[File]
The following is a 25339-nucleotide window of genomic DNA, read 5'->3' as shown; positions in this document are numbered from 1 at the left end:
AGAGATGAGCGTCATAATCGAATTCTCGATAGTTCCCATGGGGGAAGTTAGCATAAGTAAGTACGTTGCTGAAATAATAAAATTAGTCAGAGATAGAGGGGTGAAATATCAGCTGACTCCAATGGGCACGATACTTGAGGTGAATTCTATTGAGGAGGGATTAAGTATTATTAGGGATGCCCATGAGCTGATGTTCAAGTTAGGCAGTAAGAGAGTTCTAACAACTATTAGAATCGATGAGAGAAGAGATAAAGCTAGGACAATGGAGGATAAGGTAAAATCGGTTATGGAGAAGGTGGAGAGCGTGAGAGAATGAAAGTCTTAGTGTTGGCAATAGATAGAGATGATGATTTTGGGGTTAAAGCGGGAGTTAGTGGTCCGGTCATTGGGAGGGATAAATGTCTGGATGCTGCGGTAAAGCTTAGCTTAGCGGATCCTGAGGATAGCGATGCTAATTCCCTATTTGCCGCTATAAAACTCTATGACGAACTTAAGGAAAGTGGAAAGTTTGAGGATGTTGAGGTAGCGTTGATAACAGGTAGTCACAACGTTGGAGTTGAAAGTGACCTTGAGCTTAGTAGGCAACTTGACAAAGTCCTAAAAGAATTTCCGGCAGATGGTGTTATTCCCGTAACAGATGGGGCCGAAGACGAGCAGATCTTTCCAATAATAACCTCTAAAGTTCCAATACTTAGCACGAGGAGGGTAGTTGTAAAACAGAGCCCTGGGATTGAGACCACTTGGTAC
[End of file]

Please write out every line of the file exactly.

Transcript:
The following is a 25339-nucleotide window of genomic DNA, read 5'->3' as shown; positions in this document are numbered from 1 at the left end:
AGAGATGAGCGTCATAATCGAATTCTCGATAGTTCCCATGGGGGAAGTTAGCATAAGTAAGTACGTTGCTGAAATAATAAAATTAGTCAGAGATAGAGGGGTGAAATATCAGCTGACTCCAATGGGCACGATACTTGAGGTGAATTCTATTGAGGAGGGATTAAGTATTATTAGGGATGCCCATGAGCTGATGTTCAAGTTAGGCAGTAAGAGAGTTCTAACAACTATTAGAATCGATGAGAGAAGAGATAAAGCTAGGACAATGGAGGATAAGGTAAAATCGGTTATGGAGAAGGTGGAGAGCGTGAGAGAATGAAAGTCTTAGTGTTGGCAATAGATAGAGATGATGATTTTGGGGTTAAAGCGGGAGTTAGTGGTCCGGTCATTGGGAGGGATAAATGTCTGGATGCTGCGGTAAAGCTTAGCTTAGCGGATCCTGAGGATAGCGATGCTAATTCCCTATTTGCCGCTATAAAACTCTATGACGAACTTAAGGAAAGTGGAAAGTTTGAGGATGTTGAGGTAGCGTTGATAACAGGTAGTCACAACGTTGGAGTTGAAAGTGACCTTGAGCTTAGTAGGCAACTTGACAAAGTCCTAAAAGAATTTCCGGCAGATGGTGTTATTCCCGTAACAGATGGGGCCGAAGACGAGCAGATCTTTCCAATAATAACCTCTAAAGTTCCAATACTTAGCACGAGGAGGGTAGTTGTAAAACAGAGCCCTGGGATTGAGACCACTTGGTAC